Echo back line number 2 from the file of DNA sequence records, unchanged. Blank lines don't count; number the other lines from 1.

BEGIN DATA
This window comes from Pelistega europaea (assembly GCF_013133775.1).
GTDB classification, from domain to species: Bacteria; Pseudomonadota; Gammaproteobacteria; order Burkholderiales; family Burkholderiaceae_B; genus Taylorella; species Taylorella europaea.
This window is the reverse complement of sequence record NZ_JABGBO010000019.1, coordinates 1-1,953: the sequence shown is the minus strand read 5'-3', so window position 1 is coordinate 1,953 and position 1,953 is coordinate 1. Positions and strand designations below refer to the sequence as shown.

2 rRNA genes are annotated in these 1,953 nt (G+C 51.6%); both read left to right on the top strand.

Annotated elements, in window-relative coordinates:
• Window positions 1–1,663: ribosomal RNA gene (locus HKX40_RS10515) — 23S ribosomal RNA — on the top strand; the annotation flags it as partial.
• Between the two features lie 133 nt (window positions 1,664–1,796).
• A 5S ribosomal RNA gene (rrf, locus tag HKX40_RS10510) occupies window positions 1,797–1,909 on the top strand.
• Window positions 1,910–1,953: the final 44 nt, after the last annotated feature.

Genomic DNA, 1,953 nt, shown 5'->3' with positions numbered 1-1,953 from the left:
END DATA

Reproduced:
GTDB classification, from domain to species: Bacteria; Pseudomonadota; Gammaproteobacteria; order Burkholderiales; family Burkholderiaceae_B; genus Taylorella; species Taylorella europaea.